Is a balance transfer worth it?
Balance transfers can be an effective way to pay down debt. But they shouldn't be used as a way to delay payment.
In the last few years, I've received a lot of questions about balance transfers from people looking for an edge in battling their credit card debt.
A few years ago, most cards with balance transfers didn't have a transfer fee and, with comparable post-promotional interest rates, the transfer itself was an easy "yes." A 12-month 0% period meant a borrower got a full year to catch up on their debt, as long as they didn't accumulate more.
Nowadays, with balance-transfer fees and less favorable post-promo rates, the decision isn't as obvious. Fortunately, I believe a quick back-of-the-envelope calculation is enough to help you decide whether a balance transfer makes sense financially for you. We will have to ignore the credit score implications of applying for a new credit card for the balance transfer, because it's difficult to definitively quantify the impact of a hard inquiry (though we estimate a new credit card costs about 14 points).
Also, before we get into the meat of the post, I want to make the point that you shouldn't approach a balance transfer as a way to delay payment. It can be used that way, but it's most effective as a tool for paying down your debt. You can't balance transfer your way indefinitely anymore. The credit crisis made sure of that.
Four horsemen of balance transfers
There are four numbers you need to know when calculating whether a balance transfer is worth it:
- Your current card's interest rate.
- Your new card's promotional balance-transfer fee (the percentage rate, plus the minimum and maximum dollar amounts if applicable).
- Your new card's promotional interest rate and length.
- Your new card's regular, post-promotion interest rate.
From here, you have to determine which scenario you fall within:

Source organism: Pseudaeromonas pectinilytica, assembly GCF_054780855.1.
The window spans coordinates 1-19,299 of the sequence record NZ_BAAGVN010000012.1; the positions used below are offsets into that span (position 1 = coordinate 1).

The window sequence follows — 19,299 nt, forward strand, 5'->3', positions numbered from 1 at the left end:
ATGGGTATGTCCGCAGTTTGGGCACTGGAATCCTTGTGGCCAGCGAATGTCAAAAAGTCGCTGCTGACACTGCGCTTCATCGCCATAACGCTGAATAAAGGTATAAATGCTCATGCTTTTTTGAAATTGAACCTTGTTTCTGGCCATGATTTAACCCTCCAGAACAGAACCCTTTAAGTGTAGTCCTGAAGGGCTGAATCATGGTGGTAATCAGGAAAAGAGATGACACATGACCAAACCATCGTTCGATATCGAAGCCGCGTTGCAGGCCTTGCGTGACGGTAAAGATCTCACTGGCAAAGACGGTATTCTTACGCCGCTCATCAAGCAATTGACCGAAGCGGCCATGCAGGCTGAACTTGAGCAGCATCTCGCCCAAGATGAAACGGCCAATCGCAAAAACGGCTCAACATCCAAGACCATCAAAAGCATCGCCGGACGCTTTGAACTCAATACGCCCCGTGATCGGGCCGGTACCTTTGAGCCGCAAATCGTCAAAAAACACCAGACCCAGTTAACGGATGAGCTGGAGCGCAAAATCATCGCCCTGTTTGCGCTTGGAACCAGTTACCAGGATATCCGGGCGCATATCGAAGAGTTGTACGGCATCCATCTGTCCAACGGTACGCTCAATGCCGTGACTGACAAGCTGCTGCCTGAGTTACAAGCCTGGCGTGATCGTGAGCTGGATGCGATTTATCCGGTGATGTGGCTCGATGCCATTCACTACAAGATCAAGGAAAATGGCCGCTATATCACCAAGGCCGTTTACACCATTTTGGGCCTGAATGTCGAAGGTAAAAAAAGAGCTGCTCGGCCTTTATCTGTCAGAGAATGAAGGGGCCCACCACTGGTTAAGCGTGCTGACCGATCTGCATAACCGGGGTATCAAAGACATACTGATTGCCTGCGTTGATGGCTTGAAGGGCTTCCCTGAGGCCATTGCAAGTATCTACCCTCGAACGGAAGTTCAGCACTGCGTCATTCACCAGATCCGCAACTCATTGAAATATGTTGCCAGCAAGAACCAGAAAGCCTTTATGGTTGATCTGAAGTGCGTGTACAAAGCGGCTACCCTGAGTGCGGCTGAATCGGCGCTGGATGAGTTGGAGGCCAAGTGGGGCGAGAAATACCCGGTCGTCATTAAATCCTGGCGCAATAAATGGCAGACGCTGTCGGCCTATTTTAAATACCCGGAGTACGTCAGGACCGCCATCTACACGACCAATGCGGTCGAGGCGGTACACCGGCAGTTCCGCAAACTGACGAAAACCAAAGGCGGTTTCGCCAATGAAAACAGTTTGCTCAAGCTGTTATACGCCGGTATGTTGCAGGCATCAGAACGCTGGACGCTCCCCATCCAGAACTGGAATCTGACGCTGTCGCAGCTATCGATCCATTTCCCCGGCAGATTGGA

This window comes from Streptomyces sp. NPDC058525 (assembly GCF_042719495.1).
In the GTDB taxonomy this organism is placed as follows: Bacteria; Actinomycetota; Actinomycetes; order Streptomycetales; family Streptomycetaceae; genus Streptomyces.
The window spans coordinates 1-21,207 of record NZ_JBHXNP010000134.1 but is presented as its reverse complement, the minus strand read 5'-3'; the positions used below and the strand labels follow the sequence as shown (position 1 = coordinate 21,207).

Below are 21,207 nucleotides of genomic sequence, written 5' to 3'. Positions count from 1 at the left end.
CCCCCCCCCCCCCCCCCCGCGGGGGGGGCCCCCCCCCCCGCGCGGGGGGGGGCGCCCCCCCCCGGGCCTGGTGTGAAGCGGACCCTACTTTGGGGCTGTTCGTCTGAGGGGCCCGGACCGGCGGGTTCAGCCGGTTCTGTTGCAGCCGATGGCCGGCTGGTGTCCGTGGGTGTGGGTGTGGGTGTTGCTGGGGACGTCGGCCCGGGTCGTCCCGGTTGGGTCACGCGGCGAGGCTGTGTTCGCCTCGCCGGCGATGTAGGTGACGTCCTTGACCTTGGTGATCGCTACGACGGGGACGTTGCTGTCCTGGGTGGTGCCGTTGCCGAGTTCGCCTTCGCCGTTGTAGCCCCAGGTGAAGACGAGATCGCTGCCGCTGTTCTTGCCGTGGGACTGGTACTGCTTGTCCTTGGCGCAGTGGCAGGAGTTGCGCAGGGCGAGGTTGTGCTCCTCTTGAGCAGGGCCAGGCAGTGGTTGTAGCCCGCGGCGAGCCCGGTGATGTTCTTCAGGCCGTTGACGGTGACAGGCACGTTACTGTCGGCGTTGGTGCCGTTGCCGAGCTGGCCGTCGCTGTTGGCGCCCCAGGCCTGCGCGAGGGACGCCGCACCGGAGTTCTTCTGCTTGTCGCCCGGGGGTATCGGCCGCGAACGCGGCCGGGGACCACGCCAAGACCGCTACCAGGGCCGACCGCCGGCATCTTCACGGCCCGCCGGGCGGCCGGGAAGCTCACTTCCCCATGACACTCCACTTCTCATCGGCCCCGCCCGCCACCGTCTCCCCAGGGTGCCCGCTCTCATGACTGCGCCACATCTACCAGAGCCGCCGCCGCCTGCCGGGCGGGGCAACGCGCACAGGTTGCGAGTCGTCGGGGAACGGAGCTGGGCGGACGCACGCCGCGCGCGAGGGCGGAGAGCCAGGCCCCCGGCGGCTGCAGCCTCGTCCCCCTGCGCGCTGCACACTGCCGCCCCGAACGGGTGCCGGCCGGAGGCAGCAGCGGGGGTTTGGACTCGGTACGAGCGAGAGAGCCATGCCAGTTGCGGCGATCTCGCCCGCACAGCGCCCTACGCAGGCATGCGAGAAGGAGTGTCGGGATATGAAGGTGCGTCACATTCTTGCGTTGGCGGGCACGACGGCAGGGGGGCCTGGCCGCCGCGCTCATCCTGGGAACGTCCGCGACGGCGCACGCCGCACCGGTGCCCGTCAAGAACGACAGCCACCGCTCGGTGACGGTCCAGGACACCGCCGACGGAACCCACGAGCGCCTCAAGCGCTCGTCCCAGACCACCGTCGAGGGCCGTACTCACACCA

- Can pay off within promotional period.
- Cannot pay off within promotional period.
Can pay off debt
If you can pay off the debt within the promotional period -- remember to account for the balance-transfer fee -- the balance transfer is usually a safe bet if you get relief on the interest rate. As long as your current interest rate is higher than the balance-transfer fee plus the promotional interest rate, it makes sense for you to consider the balance transfer.
Cannot pay off debt
The math becomes a little trickier if you cannot pay off the debt within the promotional period because now you have to consider the impact of the post-promotional annual percentage rate.
First, determine your effective promotional interest rate by converting the balance-transfer fee into an APR. If the promotional period is 12 months, then you don't have to do any math because the balance-transfer fee percentage is the "APR" contribution of the fee. Take that and add it to the promotional APR, which hopefully is 0%. This gives you your effective APR over the period (it's technically a little higher because the fee is assessed all at once, rather than over the period, but this is close enough).
If the effective promotional interest rate is higher than your current interest rate, you will want to pass (this is a no-brainer -- you're trying to save money here). If it is lower, as it should be, set your sights on the post-promotional interest rate and compare it with your current interest rate. If it's lower, then it's a no-brainer because you're paying less during the promotion and less afterward too. If it's higher, you have to calculate whether or not you'll get ahead by taking the temporary interest rate relief.
Let's take an example of the most complicated case: You have a $10,000 credit card debt at 15% and you are able to make, at most, $500 monthly payments. You read a promotional offer of a 0% balance transfer with a 3% fee and an interest rate of 20% after the promotion.
After 12 months, here's what it would look like (you can use this calculator):
- Took transfer: If you took the transfer, your balance would be $3,800.
- No transfer: If you didn't take the transfer, your balance would be $5,117.
It's obvious so far that taking the transfer makes sense: 12 months of 0% gives you a lot of time to catch up even if you have to pay an extra $300 (3% on $10,000) at the start.
From here, how long will it take to pay off the debt?
- Took transfer: $3,800 at 20% interest takes eight to nine months to pay off.
- No transfer: $5,117 at 15% interest takes a little more than 11 months to pay off.
In the above case, you come out three months ahead if you take the balance transfer even though the post-promotional rate is 5 percentage points higher.
The moral of the story is that you need to do the math -- there are plenty of calculators online -- to know for sure whether or not it makes sense. In my example, I think my gut feeling would be that you should not take the transfer, but the math shows you come out three months ahead.
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